Feature: Using nutrition to power your rowing
At the recent Samsung World Rowing Cup in Eton Dorney, Great Britain, fans and athletes may have enjoyed the traditional Eton Mess. This delightful concoction of strawberries, heavy cream and meringue was first served to Eton College boys in the early nineteenth century. Today we can all enjoy it as the perfect summer dessert, although perhaps not the best fuel for competing athletes.
Many studies show that proper nutrition can greatly impact recovery and performance. From high performance elite athletes to recreational rowers, the right diet can help you in your athletic endeavours. It can be difficult to muddle through the diet and nutritional information that fills bookshelves, magazines and the internet. So, what is most important for rowers?
Body composition, training routines and goals vary enormously amongst rowers. The needs and demands of a female lightweight rower are different to those of a male heavyweight rower. Each athlete should be aware that they will need to tailor their diet for their own needs.
In general, rowers need high energy, high carbohydrate and nutrient dense diets in order to sustain training and competition demands. Some rowers, particularly heavyweight men, can struggle to maintain their weight. In these cases it is especially important to eat high carbohydrate snacks throughout the day and add calories wherever possible.
Other rowers, such as lightweights, may be trying to lose or maintain weight throughout the training and competition season. These athletes must be careful to ensure proper nutrition, while eating fewer calories than they burn.
So, what are the optimal pre-training, post-training and everyday foods? It is recommended that athletes consume carbohydrates with a small amount of protein both before and after training. Carbohydrate-rich foods include: breads, grains, pasta, oatmeal, rice, fruits and vegetables. Good sources of protein are: lean meats, fish, soy-based products (such as tofu), beans, dairy products, nuts and some grains.
While fats should be limited, they should not be eliminated as they help with absorption of nutrients and play an important role in every diet. Some fats, however, are better than others. Foods that are made up of mostly unsaturated fats are liquid at room temperature, such as oil. Oils as well as nuts, fish and avocados are full of ‘good’ fat, which can help lower cholesterol, prevent heart disease and aid nutrient absorption. Saturated and trans fats, which are found in animal products and many snack foods, do just the opposite. When consumed in large quantities they can raise cholesterol and increase risk of heart disease. Rowers should take care to eat small quantities of good fats in each of their meals.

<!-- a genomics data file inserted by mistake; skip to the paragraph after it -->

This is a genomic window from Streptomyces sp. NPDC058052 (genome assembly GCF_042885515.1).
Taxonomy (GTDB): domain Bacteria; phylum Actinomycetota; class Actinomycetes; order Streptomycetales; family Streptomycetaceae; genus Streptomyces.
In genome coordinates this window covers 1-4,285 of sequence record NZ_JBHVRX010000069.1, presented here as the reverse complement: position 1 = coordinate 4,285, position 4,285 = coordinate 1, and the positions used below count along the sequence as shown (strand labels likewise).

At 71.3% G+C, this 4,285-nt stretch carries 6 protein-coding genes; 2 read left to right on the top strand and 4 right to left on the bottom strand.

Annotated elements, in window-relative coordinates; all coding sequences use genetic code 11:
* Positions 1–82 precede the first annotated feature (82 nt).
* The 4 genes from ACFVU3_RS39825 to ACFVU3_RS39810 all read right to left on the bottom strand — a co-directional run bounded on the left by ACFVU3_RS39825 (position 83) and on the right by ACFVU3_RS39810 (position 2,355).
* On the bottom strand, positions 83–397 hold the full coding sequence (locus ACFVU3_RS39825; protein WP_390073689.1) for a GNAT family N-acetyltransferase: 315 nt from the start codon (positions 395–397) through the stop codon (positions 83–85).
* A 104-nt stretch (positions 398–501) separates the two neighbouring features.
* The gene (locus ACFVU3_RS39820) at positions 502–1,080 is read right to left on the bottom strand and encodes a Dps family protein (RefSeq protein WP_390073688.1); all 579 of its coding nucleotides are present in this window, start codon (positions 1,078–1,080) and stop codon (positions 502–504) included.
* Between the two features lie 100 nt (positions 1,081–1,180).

Carbohydrates provide the body with a quick source of fuel called glycogen. During physical exertion the body converts glycogen to energy first. After burning through this source it will begin to use fat, which is a much less efficient energy source. Replenishing glycogen stores after training sessions will aid in recovery. The addition of a small amount of protein helps with muscle synthesis, which is also important for recovery.
More information on the ideal ratios of carbohydrate, protein and fat can be found at: http://www.ausport.gov.au/ais/nutrition
Fluid intake is also crucial to the success of an athlete in both hot and cold conditions. In hot conditions athletes can require from 1 to 2 litres (an average drink bottle is about .5 litres) per hour of fluids, dropping slightly in cold conditions to .5 to 2 litres. In any weather, proper fluid intake is vital to both performance and recovery. For peak performance, athletes at the World Rowing Cup in Eton Dorney (GBR) chose from a selection of fruits, vegetables, pasta, rice, chicken and fish rather than the typical Eton Mess.
If you want to eat and cook like World Rowing’s top athletes here is a sample of their favourite recipes: http://www.worldrowingmagazine.com/worldrowingmagazine/200904/?folio=19#pg19
“Nutrition Strategies for Rowing.” (2006). Department of Sports Nutrition. Australian Sports Commission. Web.
"Rowing." (2009). Australian Institute of Sport. Australian Sports Commission. Web.
Trent Stellingwerff, Ronald J. Maughan & Louise M. Burke (2011): Nutrition for power sports: Middle distance running, track cycling, rowing, canoeing/kayaking, and swimming, Journal of Sports Sciences, 29:sup1, S79-S89.